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Wyoming generic prescription drug manufacturer closes

CODY, Wyo. (AP) — Wyoming's only generic prescription drug manufacturing company has closed after nearly two decades.

Cody Laboratories has sold its equipment and is in the process of selling its property in the northern Wyoming city.

Ric Asherman founded the prescription drug production company in 2000 and sold it to Lannett Company Inc. in 2007.

Lannett said in June that about 80 Cody Laboratories employees would exit the organization by late September.

Philadelphia-based Lannett announced plans to sell Cody Laboratories in September 2018.

After ceasing the Cody operation, Lannett says the company is on track to qualify its Carmel, New York, plant as an alternative manufacturing site.

Lannett CEO Timothy Crew says the company is a defendant in one opioid lawsuit.

Wyoming issues security survey to gauge school safety plans

CASPER, Wyo. (AP) — The Wyoming Department of Education has issued a security survey to schools to determine how they plan to protect children.

The survey was sent to district superintendents across the state in a weekly email from education department Superintendent Jillian Balow.

Officials say the 20-question survey covers topics such as training programs, threat assessment tools and means used to secure entrances.

Balow says the survey is meant to ensure "a baseline of best practices and support systems" in schools statewide.

She says threat plans and related training programs can vary widely between school districts.

Balow says she will publicize the survey results later this year.

Wyoming lawmakers earlier this year failed to pass a proposed bill to require baseline security protocols for every school district.

New wildfire sparked east of Yellowstone Park in Wyoming

CODY, Wyo. (AP) — A new wildfire has grown rapidly east of Yellowstone National Park in northwest Wyoming.

The fire was reported Monday evening in the Washakie Wilderness about 40 miles (64 kilometers) west of Cody and south of U.S. 14/16/20. It quickly spread because of gusty winds and burned an estimated 3 square miles (8 square kilometers) of forest, with no containment reported.

The cause of the fire is under investigation.

Elsewhere in Wyoming, investigators say a weekend fire just outside Jackson was sparked by foil balloons that came into contact with power lines, causing sparks and burning balloon material to ignite dry grass. Firefighters were able to keep the fire away from nearby homes.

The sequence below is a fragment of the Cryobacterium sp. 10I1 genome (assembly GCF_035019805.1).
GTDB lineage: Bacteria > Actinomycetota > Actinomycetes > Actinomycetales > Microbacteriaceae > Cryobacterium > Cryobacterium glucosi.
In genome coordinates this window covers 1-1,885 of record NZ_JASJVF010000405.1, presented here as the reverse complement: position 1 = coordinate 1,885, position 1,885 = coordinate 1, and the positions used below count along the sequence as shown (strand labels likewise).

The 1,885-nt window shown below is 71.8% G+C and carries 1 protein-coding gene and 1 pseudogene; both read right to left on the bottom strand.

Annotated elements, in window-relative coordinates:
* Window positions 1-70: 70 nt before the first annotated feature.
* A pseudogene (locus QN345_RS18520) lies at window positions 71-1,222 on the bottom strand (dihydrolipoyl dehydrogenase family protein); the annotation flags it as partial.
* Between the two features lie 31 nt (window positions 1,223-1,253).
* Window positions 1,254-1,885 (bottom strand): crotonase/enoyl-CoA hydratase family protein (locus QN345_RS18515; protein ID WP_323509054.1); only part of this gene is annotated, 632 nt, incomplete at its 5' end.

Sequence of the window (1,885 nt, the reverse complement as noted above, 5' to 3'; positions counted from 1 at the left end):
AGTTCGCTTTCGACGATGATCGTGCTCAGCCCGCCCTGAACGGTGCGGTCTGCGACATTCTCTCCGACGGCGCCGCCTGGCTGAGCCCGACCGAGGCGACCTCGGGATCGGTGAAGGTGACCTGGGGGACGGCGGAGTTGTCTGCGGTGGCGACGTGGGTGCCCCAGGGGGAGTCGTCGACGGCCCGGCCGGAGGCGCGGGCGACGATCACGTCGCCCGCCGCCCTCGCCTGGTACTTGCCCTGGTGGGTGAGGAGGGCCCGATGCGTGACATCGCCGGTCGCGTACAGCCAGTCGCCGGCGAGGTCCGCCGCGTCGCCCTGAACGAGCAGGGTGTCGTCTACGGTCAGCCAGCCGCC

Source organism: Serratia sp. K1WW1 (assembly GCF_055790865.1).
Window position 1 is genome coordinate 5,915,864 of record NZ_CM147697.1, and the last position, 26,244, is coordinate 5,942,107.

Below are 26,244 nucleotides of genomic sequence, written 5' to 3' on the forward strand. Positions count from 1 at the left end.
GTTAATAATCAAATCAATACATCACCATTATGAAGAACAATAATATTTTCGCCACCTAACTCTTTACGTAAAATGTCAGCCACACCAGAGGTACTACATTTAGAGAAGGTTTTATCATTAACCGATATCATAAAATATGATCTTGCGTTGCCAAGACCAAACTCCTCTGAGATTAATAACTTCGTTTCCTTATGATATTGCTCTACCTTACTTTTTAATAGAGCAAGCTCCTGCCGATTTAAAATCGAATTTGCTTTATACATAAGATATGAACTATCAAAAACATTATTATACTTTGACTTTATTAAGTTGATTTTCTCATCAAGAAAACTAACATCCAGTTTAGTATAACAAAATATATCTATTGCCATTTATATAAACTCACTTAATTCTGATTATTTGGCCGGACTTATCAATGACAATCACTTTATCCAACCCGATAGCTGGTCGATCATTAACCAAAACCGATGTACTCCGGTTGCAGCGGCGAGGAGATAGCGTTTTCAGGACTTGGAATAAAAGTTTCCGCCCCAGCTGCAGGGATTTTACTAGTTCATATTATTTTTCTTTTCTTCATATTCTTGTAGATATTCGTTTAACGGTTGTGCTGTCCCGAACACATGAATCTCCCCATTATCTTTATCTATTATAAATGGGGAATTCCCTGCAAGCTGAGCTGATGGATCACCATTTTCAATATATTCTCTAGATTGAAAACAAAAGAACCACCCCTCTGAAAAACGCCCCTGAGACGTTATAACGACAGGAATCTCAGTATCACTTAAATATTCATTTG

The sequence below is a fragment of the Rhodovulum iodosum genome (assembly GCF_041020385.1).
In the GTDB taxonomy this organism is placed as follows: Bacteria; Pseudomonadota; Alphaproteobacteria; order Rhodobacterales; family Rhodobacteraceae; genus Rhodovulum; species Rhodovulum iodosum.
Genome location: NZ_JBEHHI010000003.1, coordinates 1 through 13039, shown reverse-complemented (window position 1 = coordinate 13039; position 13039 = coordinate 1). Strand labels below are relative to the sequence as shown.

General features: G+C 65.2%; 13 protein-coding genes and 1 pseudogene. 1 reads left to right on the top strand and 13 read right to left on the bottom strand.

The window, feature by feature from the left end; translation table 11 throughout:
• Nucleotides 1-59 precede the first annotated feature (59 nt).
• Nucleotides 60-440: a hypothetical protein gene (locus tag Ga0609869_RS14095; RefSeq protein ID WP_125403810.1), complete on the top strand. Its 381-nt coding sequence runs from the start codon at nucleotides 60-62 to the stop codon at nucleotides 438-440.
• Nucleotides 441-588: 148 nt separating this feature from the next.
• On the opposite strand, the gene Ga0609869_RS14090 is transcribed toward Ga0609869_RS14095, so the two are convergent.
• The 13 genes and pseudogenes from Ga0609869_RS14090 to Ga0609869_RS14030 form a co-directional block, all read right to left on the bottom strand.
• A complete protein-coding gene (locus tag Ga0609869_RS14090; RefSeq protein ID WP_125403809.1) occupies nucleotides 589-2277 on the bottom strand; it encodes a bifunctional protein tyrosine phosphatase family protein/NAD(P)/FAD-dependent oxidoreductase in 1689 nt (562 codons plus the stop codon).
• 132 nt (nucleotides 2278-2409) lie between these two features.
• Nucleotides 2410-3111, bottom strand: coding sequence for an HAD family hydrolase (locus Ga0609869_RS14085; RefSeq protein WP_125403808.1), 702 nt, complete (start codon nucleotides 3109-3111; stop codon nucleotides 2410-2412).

Firefighters have gained about 37 percent containment on a fire burning near the Pathfinder Reservoir in central Wyoming.

Grand Canyon to make second run at corralling bison herd

FLAGSTAFF, Ariz. (AP) — In the two years since the Grand Canyon approved a plan to reduce the number of bison in far northern Arizona, the herd has only grown in size.

No one is sure exactly how many of the massive animals call the region home, but it's in the hundreds. Left unchecked, it could reach 1,500 in several years.

The Grand Canyon tried to round up bison last year and ship them away, but the animals migrated north. Park officials are trying again this month.

The National Park Service released a plan in September 2017 that called for a mix of corralling the animals at the North Rim and for citizen volunteers to shoot the bison. The park has made no significant movement on lethal options.

Yellowstone Park river to close area for exotic fish removal

JACKSON, Wyo. (AP) — Yellowstone National Park biologists have announced plans to release toxins into a river to remove exotic fish.

The Jackson Hole News & Guide reported Friday that the poisons are expected to be discharged Monday into the upper Gibbon River drainage in northwest Wyoming.

Park officials say the project targets rainbow trout and brook trout native to the Yellowstone River watershed, but not to the upper Gibbon ecosystem.

The region is expected to remain closed until Sept. 13.

Park officials say about 110 miles (177 kilometers) of stream and seeps could be poisoned, and the treatment could be repeated in 2020 to ensure the fish are wiped out.

Officials say this step would enable the reintroduction of westslope cutthroat trout and Arctic grayling planned for 2020 or 2021.


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